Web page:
by Laura Christine Price

The sand is hot. They keep to their beach towels, locked into cloth rectangles damp with sweat to save themselves from the burning white that surrounds them.

‘Imagine having a beer right now,’ he says. ‘A cold one.’

She thinks of it, cool lager fizzing down her throat, the icy feel of condensation on the bottle, straight from the fridge. She exhales a warm breath.

‘Pass me the water.’

He leans across, his tanned arms flexing, passing the bottle. She takes a glug, her mouth filling with lukewarm liquid. The opposite of refreshment.

‘Not quite the same,’ she says.

Today, there is no sea breeze: the air is still, hot, thick. The beach is packed, the heat bearing down from the sun reflected outward from the bodies that are desperate for a day’s tanning. It is loud, and children swarm. It is not what she wanted to do today.

He lies propped up on his elbows, squinting a little, looking out to the unmoving sea. Like a duckpond, her mother would say. She feels the phrase like a stab, shakes it away.

‘I’m going to look for some,’ he says.

‘Some what?’ She is sat, knees bent, arms folded across them, her flesh scorched. She pulls her hair out of the messy bun she shoved it into, trying to shade her shoulders.

‘Some beers.’ He is pulling trainers on. She thinks of the sand between his toes, how gritty it will feel between his feet and soft trainer insides. He is stubbly; she thinks he was clean shaven when they first met. The stubble suits him better.

‘From where?’

‘There are loads of bars nearby.’ He stands, looking down at her through messy brown hair that flops over his eyes. ‘Do you want anything else?’

She shakes her head; her hair stings her tender shoulders. He lopes away, almost jogging, as if the heat of the sand is radiating up through the soles of his trainers.

She takes another swig of the horrible, unfamiliar water, crunching the flimsy plastic bottle in her hand. It is almost empty. She should have told him to get more water. Surely he’d think to get more water?

The truth is, she doesn’t know what he’d think. She met him forty-eight hours ago, only barely knows his name. She doesn’t even know if he’ll come back, she realises. All he has left behind is his t-shirt, folded with surprising neatness at the top of the towel. There is a dent in it, where he rested his head.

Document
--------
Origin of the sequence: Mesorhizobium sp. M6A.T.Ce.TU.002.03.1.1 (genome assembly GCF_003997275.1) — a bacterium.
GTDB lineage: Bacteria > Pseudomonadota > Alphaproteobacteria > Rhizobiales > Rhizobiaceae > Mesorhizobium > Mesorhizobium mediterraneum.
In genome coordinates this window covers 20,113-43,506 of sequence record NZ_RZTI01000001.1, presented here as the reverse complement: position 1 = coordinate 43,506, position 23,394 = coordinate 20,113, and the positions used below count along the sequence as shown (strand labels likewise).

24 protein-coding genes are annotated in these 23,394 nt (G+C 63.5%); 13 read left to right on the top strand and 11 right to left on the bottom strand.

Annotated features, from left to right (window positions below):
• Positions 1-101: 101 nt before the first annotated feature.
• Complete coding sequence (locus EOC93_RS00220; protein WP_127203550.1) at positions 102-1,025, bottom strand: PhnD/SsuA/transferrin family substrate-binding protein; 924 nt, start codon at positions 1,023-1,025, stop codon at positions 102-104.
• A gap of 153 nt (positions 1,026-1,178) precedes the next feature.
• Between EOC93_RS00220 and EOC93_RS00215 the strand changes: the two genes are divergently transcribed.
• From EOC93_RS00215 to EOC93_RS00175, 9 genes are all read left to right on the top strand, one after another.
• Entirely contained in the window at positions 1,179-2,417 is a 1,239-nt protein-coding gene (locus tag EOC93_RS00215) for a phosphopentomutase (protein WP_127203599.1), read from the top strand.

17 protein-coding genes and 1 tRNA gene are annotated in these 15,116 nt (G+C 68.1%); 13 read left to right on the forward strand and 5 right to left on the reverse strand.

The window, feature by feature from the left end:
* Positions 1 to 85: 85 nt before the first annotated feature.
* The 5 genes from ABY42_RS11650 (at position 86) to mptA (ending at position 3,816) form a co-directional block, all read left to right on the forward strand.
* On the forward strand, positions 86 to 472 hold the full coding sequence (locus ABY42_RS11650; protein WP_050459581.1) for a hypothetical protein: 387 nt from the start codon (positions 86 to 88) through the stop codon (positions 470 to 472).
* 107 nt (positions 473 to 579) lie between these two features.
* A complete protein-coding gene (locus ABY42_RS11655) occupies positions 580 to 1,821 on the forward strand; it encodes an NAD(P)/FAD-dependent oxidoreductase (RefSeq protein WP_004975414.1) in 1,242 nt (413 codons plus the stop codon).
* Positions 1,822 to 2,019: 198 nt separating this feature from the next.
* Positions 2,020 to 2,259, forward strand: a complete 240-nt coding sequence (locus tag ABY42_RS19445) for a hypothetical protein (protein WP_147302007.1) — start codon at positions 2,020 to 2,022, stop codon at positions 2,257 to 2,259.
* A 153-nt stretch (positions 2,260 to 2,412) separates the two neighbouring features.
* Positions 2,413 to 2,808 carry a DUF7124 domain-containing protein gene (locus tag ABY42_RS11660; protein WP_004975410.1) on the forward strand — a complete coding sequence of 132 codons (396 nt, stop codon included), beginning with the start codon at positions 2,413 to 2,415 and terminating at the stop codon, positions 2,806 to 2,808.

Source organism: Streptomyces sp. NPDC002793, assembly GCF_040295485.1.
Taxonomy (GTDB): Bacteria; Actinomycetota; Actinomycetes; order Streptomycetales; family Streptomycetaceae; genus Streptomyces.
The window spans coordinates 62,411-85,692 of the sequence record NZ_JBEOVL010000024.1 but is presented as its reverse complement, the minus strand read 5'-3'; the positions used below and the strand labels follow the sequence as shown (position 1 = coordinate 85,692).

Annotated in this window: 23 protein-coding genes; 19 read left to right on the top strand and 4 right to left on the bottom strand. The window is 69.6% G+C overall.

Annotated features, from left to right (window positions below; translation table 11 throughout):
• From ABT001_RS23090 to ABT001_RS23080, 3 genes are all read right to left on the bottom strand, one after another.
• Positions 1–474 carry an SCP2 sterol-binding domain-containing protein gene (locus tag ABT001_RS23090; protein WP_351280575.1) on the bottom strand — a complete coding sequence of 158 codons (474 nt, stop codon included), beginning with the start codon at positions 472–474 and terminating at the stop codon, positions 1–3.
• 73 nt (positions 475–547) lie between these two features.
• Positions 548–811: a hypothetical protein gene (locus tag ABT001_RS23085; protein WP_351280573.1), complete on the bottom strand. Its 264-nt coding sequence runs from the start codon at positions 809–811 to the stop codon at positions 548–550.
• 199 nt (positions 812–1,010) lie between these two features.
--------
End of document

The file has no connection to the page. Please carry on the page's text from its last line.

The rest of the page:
He might not come back. The phrase rings around her head. The towel is hers; the t-shirt is probably old, or cheap. She looks behind her. There is no sign of him now, disappeared into another road, a bar, the metro, maybe.

She has been in Barcelona for four days, waiting for the start of her visiting studentship in the dog days of August. The city is brim-full of tourists; many of the locals are still away, or hiding indoors, where fans stir the warm air.

They met in a bar on her second night. She had escaped her dour new flatmates – both British, like her, both PhD students like her, but neither of them interested in making friends or showing her anything at all, beyond which room was hers and how to force the reluctant shower into action. She feels like an unwanted guest. Silence falls when she walks into the
dim living room, interrupting her flatmates’ conversation as she tries to make them out through the shade of drawn curtains. It makes her sulky, so she refuses to leave, or to break the silence. Let them sit and be uncomfortable. But it didn’t take long for this to feel lonely. So on her second night, knowing she would have to see the city for herself, she went out.

The streets were darkening as she ventured towards the bars she’d seen earlier that day, out to find a shop to buy fruit and bread and thin red wine. Tall buildings crowded her, edging out the fading light as she hoped, prayed, that this was the road she took earlier. There was litter all over the pavements, hot and sour – a spilled falafel pitta, pooled beer
lapped at by insects, a used condom. She tried to breathe through her mouth.

She found the bar she’d noticed earlier, and sat down with a book and a bottle of beer, trying to feel comfortable enough to stay there until closing. It was quietly busy: there was no music, only dull chatter, a grandmother chastising her grandson for staying out late and worrying his parents. The windows were large, looking out onto a shabby square where small children played late into the night, their parents sat on benches. No English was
spoken. She’d been there for an hour and a half, feeling stiff and self-conscious, when he sat down opposite her. She looked up.

‘Liam,’ he said.

‘Sorry?’ She responded in English automatically. So did he.

‘That’s my name. What’s yours?’

‘Cat,’ she said, not wanting to tell him. Unable to stop herself.

They talked for an hour before he tempted her back to his place with talk of a ceiling fan. She was tired, and a little drunk, and desperate to not go home. She didn’t usually do this; she tried not to think of what her mother would say if she could see her. Since she met him, she has only spent an hour in her own flat, showering and gathering some things. He said
they should go to the beach, and though she knew it was too hot, she silently assented; she threw two beach towels into her bag, with knickers, a hairbrush, a swimming costume and a strip of the pill.